I think all of the answers which explain that you should not have a flag that controls whether an exception is thrown or not are good. Their advice would be my advice to anyone who feels the need to ask that question.
I did, however, want to point out that there is a meaningful exception to this rule. Once you are advanced enough to start developing APIs that hundreds of other people will use, there are cases where you might want to provide such a flag. When you are writing an API, you're not just writing to the purists. You're writing to real customers who have real desires. Part of your job is to make them happy with your API. That becomes a social problem, rather than a programming problem, and sometimes social problems dictate solutions which would be less than ideal as programming solutions on their own.
You may find that you have two distinct users of your API, one of which wants exceptions and one that does not. A real life example where this could occur is with a library that is used both in development and on an embedded system. In development environments, users will likely want to have exceptions everywhere. Exceptions are very popular for handling unexpected situations. However, they are forbidden in many embedded situations because they're too hard to analyze real-time constraints around. When you actually care about not just the average time it takes to execute your function, but the time it takes for any one individual fun, the idea of unwinding the stack at any arbitrary place is very undesirable.
A real life example for me: a math library. If your math library has a
Vector class which supports getting a unit vector in the same direction, you have to be able to divide by the magnitude. If the magnitude is 0, you have a divide by zero situation. In development you want to catch these. You really don't want surprising divide by 0's hanging around. Throwing an exception is a very popular solution for this. It almost never happens (it is truly exceptional behavior), but when it does, you want to know it.
On the embedded platform, you don't want those exceptions. It would make more sense to do a check
if (this->mag() == 0) return Vector(0, 0, 0);. In fact, I see this in real code.
Now think from the perspective of a business. You can try to teach two different ways of using an API:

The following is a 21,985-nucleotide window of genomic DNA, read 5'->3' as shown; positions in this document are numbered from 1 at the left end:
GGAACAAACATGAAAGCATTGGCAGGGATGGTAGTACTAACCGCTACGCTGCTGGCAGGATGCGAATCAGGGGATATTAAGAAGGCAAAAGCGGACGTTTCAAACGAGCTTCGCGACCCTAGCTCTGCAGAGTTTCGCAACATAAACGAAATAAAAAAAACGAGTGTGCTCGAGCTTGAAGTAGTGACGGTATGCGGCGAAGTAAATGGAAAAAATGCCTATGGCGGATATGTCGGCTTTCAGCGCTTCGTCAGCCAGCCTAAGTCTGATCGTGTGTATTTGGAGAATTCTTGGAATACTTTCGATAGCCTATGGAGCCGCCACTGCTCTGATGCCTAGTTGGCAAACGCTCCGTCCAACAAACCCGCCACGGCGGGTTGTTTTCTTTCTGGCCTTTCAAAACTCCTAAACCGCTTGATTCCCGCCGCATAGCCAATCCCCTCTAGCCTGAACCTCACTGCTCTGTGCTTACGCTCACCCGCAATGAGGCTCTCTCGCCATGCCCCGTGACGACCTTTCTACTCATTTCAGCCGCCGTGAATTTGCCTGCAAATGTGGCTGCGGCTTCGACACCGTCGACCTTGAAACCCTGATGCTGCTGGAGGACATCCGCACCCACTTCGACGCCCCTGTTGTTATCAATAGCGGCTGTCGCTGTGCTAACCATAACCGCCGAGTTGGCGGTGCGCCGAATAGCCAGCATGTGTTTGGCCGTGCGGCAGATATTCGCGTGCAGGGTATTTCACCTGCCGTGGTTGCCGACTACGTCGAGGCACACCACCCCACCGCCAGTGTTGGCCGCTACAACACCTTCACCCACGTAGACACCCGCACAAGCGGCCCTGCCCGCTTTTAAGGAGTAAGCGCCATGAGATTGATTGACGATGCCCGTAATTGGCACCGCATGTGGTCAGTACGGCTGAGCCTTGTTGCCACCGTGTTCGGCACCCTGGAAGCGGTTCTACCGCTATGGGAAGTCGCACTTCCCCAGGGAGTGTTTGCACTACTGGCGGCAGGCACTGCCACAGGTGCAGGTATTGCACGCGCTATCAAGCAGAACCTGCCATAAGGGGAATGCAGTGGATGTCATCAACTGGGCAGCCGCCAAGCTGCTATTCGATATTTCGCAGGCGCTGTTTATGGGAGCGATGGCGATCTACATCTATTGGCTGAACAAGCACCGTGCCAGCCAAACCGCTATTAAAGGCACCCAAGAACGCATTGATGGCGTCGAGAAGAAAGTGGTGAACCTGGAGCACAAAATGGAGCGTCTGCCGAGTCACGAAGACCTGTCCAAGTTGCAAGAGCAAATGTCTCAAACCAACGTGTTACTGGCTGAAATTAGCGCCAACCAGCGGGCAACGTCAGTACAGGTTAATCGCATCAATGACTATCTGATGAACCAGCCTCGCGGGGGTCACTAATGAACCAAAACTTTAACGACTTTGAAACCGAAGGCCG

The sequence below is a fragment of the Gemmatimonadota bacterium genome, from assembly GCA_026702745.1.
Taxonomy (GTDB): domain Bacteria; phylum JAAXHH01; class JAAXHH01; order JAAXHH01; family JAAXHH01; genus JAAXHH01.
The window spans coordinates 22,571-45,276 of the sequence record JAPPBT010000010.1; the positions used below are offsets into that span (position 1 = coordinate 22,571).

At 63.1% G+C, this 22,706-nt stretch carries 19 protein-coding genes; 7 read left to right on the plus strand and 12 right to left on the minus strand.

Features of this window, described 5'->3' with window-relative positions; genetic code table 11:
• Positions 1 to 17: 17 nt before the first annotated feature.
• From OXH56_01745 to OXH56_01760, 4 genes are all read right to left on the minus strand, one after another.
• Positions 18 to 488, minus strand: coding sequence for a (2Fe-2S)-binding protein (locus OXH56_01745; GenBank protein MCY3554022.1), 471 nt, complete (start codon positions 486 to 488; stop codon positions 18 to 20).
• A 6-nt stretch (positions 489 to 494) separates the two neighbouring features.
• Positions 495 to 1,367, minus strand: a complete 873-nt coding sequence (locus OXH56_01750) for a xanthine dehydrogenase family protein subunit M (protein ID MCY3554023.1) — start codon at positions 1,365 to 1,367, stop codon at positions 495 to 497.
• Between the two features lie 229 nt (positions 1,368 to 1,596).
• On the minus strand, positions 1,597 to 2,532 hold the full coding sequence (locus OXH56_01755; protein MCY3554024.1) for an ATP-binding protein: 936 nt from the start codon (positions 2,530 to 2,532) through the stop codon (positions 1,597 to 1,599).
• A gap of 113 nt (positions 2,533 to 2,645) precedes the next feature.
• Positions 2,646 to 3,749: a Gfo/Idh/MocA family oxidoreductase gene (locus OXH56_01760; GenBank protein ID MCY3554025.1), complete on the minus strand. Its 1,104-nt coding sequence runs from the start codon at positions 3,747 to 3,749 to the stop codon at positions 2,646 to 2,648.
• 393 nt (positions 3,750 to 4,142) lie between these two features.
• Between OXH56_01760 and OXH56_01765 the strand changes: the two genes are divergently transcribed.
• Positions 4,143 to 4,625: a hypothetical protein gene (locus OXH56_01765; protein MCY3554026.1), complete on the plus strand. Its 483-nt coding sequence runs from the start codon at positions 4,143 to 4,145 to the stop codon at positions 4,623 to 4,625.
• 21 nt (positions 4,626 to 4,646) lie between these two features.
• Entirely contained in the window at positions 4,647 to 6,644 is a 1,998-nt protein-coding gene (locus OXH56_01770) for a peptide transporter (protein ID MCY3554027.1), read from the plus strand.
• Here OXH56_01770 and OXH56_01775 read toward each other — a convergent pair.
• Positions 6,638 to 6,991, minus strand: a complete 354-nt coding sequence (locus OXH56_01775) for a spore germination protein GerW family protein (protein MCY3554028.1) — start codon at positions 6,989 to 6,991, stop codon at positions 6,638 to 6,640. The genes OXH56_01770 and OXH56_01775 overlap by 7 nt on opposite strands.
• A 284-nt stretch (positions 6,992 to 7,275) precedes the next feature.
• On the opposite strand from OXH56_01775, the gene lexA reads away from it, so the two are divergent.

// Development version - exceptions // Embeded version - return 0s
Vector right = forward.cross(up); Vector right = forward.cross(up);
Vector localUp = right.cross(forward); Vector localUp = right.cross(forward);
Vector forwardHat = forward.unit(); Vector forwardHat = forward.tryUnit();
Vector rightHat = right.unit(); Vector rightHat = right.tryUnit();
Vector localUpHat = localUp.unit() Vector localUpHat = localUp.tryUnit();
This satisfies the opinions of most of the answers here, but from a company perspective this is undesirable. Embedded developers will have to learn one style of coding, and development developers will have to learn another. This can be rather pesky, and forces people into one way of thinking. Potentially worse: how do you go about proving that the embedded version doesn't include any exception throwing code? The throwing version can easily blend in, hiding somewhere in your code until an expensive Failure Review Board finds it.
If, on the other hand, you have a flag which turns on or off exception handling, both groups can learn the exact same style of coding. In fact, in many cases, you can even use one group's code in the other group's projects. In the case of this code using
unit(), if you actually care about what happens in a divide by 0 case, you should have written the test yourself. Thus, if you move it to an embedded system, where you just get bad results, that behavior is "sane." Now, from a business perspective, I train my coders once, and they use the same APIs and the same styles in all parts of my business.
In the vast majority of cases, you want to follow the advice of others: use idioms like
tryGetUnit() or similar for functions that don't throw exceptions, and instead return a sentinel value like null. If you think users may want to use both exception handling and non-exception handling code side by side within a single program, stick with the
tryGetUnit() notation. However, there is a corner case where the reality of business can make it better to use a flag. If you find yourself in that corner case, do not be afraid to toss the "rules" by the wayside. That's what rules are for!